MtLysX2 conferred a strikingly increased resistance to the killing caused by an acidic environment whose pH was as low as pH 4.5, a condition encountered inside phagolysosomes upon macrophage activation. Additionally, we observed that the presence of MtLysX2 strongly delayed the onset of biofilm development and maturation at pH 5.5, but not at pH 6.8. The biofilm phenotype is consistent with observation that Listeria monocytogenes and Enterococcus faecalis mprF deletion mutants produced significantly more biofilm than the wild type [41, 42]. Given the importance of cell surface contacts in biofilm formation, these phenotypes may be related to a modification of net charge on the bacterial cell surface. Indeed, the inspection of the Zeta potential of M. smegmatis expressing (or not) MtLysX2 indicated that MtLysX2 induced a reduction in the net negative charge on the cell surface, a phenomenon that was significantly enhanced at pH 5.5. Taken together, our studies under different pH conditions suggest that exposure to mild acidic pH does not change MtLysX2 expression, but rather has an effect on either the activity of MtLysX2 or on its function that results in MtLysX2-dependent modifications of the bacterial surface.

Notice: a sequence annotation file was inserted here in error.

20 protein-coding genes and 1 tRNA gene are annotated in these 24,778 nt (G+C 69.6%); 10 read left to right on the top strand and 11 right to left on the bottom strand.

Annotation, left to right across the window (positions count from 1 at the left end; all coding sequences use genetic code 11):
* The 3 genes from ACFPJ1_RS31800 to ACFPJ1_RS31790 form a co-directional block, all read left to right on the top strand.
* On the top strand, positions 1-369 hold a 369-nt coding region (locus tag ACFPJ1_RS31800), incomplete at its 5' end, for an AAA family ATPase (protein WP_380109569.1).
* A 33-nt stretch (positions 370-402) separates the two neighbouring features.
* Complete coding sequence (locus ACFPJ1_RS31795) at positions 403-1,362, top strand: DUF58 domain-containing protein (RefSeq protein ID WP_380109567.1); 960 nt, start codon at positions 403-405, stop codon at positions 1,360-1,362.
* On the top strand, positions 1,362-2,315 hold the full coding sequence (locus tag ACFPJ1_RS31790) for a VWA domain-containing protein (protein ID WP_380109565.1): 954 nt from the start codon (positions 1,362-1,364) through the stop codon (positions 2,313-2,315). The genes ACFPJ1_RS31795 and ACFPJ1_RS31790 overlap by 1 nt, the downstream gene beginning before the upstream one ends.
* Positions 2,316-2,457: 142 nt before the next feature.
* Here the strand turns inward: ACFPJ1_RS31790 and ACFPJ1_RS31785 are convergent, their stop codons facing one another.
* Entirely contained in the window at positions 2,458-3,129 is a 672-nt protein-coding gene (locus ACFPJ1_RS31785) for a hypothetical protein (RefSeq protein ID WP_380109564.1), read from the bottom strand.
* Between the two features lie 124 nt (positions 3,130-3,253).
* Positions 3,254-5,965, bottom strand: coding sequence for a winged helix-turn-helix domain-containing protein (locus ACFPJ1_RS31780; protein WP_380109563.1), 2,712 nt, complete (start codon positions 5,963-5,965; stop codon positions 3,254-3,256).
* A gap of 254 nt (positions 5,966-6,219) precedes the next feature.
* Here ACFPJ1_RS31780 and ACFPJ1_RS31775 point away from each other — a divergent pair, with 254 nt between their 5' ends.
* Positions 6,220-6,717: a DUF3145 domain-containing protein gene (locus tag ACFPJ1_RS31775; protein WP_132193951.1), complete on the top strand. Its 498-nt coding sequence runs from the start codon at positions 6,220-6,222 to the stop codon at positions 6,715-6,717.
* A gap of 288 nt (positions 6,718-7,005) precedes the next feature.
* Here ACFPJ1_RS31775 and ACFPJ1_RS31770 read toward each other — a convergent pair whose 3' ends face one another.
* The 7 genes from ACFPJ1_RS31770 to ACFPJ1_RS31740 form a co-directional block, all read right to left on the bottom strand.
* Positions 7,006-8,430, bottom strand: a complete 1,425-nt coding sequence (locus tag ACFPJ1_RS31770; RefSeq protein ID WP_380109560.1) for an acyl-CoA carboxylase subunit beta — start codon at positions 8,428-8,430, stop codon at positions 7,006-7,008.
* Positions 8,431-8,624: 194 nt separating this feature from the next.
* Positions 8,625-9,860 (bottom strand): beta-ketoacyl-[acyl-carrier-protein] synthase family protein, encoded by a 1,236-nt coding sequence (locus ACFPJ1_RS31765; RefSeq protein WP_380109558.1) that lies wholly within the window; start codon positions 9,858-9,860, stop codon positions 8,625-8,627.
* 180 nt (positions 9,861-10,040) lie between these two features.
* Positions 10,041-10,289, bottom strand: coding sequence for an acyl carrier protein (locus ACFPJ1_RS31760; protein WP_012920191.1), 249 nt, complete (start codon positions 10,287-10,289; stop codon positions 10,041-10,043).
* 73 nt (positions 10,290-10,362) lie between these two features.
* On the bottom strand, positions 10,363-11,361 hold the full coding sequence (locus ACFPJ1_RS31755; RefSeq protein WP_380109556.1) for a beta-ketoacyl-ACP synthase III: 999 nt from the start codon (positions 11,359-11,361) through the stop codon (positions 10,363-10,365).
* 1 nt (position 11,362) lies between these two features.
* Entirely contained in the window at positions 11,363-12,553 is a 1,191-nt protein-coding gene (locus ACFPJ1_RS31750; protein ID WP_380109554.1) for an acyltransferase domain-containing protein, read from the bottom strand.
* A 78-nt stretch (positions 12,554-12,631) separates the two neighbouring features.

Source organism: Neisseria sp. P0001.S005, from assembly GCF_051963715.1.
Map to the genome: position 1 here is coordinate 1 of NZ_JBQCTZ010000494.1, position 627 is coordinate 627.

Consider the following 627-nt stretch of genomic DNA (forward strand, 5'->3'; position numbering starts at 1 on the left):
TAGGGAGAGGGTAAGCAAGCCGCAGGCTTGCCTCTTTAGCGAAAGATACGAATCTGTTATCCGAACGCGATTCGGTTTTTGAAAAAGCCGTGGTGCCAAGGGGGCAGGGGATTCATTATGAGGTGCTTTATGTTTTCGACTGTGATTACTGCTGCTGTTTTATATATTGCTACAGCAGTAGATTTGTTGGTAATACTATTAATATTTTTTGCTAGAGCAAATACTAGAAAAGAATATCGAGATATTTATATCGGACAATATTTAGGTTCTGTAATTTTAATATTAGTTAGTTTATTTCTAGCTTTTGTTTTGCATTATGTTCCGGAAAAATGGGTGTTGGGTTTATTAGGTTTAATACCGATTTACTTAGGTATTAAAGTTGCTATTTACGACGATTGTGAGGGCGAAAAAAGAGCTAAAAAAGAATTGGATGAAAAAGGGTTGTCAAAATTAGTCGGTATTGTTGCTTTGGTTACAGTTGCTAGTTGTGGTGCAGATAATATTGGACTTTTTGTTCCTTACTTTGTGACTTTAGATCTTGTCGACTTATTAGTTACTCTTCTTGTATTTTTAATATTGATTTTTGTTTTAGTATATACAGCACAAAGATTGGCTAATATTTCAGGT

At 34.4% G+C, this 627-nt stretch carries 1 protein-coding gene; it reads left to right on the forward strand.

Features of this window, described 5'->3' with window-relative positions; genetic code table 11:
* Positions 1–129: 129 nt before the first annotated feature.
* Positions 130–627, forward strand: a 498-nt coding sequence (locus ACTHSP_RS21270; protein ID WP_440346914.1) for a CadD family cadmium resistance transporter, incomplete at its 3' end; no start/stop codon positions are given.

Given that MprF-like proteins catalyze formation of aaPGs, and thus change bacterial cell membrane lipid composition, we also analyzed the lipid profile of M. smegmatis expressing MtLysX2 under different pH conditions. Unexpectedly and despite our efforts, no difference was observed in phospholipid composition of MtLysX2-expressing and control strains. We were also unable to detect any Lys-PGs, which is not surprising as M. smegmatis does not have Lys-PG as constituent of its phospholipid pool. A possible reason for not detecting any changes in phospholipids could stem from low levels of MtlysX2 expression resulting in lipid composition changes below our detection limits. On the other hand, mass spectrometry analysis suggested that the ratio polar type IIIa,b GPLs/apolar type I GPLs was lower when strain MS321 was cultured at pH 5.5, and decreased further when LysX2 was expressed. Although GPLs are absent in Mtb, these findings suggest that MtLysX2 could modulate the surface components whose expression may depend on environmental conditions.